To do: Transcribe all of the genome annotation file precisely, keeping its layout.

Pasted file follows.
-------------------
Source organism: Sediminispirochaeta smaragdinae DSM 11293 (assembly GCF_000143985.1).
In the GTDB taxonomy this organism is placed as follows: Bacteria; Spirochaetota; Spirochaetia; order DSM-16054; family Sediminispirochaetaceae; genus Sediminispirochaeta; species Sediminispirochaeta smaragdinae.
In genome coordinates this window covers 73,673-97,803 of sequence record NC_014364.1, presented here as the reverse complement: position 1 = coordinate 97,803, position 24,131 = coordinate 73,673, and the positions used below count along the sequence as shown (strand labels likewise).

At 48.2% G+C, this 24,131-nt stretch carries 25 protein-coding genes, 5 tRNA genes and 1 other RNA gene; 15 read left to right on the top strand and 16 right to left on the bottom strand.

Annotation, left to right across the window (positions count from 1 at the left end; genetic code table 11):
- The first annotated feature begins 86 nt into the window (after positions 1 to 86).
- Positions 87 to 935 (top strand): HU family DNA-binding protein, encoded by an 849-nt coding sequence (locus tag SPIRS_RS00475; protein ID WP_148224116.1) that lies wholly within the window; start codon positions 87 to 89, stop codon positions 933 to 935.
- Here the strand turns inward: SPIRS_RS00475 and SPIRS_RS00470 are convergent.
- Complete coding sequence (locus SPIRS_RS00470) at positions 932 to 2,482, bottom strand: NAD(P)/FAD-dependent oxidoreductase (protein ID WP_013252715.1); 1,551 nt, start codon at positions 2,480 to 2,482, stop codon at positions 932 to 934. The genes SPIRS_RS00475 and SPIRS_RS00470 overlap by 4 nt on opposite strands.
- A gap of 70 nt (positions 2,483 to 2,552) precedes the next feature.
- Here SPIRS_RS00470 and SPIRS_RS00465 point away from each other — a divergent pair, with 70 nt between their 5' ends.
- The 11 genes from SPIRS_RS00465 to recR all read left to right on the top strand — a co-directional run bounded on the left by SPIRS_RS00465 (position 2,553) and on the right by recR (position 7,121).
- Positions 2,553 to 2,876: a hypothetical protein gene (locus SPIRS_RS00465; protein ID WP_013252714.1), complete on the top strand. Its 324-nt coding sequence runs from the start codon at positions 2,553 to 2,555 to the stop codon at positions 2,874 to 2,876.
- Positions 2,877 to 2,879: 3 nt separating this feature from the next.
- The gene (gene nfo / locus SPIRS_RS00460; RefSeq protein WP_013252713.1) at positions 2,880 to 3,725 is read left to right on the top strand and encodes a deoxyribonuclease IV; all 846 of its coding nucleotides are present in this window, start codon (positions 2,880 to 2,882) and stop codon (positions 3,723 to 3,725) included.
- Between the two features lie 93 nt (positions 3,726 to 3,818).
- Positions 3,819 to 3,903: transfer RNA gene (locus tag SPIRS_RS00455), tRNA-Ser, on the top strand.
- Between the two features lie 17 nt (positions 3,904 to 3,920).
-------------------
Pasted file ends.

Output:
Source organism: Sediminispirochaeta smaragdinae DSM 11293 (assembly GCF_000143985.1).
In the GTDB taxonomy this organism is placed as follows: Bacteria; Spirochaetota; Spirochaetia; order DSM-16054; family Sediminispirochaetaceae; genus Sediminispirochaeta; species Sediminispirochaeta smaragdinae.
In genome coordinates this window covers 73,673-97,803 of sequence record NC_014364.1, presented here as the reverse complement: position 1 = coordinate 97,803, position 24,131 = coordinate 73,673, and the positions used below count along the sequence as shown (strand labels likewise).

At 48.2% G+C, this 24,131-nt stretch carries 25 protein-coding genes, 5 tRNA genes and 1 other RNA gene; 15 read left to right on the top strand and 16 right to left on the bottom strand.

Annotation, left to right across the window (positions count from 1 at the left end; genetic code table 11):
- The first annotated feature begins 86 nt into the window (after positions 1 to 86).
- Positions 87 to 935 (top strand): HU family DNA-binding protein, encoded by an 849-nt coding sequence (locus tag SPIRS_RS00475; protein ID WP_148224116.1) that lies wholly within the window; start codon positions 87 to 89, stop codon positions 933 to 935.
- Here the strand turns inward: SPIRS_RS00475 and SPIRS_RS00470 are convergent.
- Complete coding sequence (locus SPIRS_RS00470) at positions 932 to 2,482, bottom strand: NAD(P)/FAD-dependent oxidoreductase (protein ID WP_013252715.1); 1,551 nt, start codon at positions 2,480 to 2,482, stop codon at positions 932 to 934. The genes SPIRS_RS00475 and SPIRS_RS00470 overlap by 4 nt on opposite strands.
- A gap of 70 nt (positions 2,483 to 2,552) precedes the next feature.
- Here SPIRS_RS00470 and SPIRS_RS00465 point away from each other — a divergent pair, with 70 nt between their 5' ends.
- The 11 genes from SPIRS_RS00465 to recR all read left to right on the top strand — a co-directional run bounded on the left by SPIRS_RS00465 (position 2,553) and on the right by recR (position 7,121).
- Positions 2,553 to 2,876: a hypothetical protein gene (locus SPIRS_RS00465; protein ID WP_013252714.1), complete on the top strand. Its 324-nt coding sequence runs from the start codon at positions 2,553 to 2,555 to the stop codon at positions 2,874 to 2,876.
- Positions 2,877 to 2,879: 3 nt separating this feature from the next.
- The gene (gene nfo / locus SPIRS_RS00460; RefSeq protein WP_013252713.1) at positions 2,880 to 3,725 is read left to right on the top strand and encodes a deoxyribonuclease IV; all 846 of its coding nucleotides are present in this window, start codon (positions 2,880 to 2,882) and stop codon (positions 3,723 to 3,725) included.
- Between the two features lie 93 nt (positions 3,726 to 3,818).
- Positions 3,819 to 3,903: transfer RNA gene (locus tag SPIRS_RS00455), tRNA-Ser, on the top strand.
- Between the two features lie 17 nt (positions 3,904 to 3,920).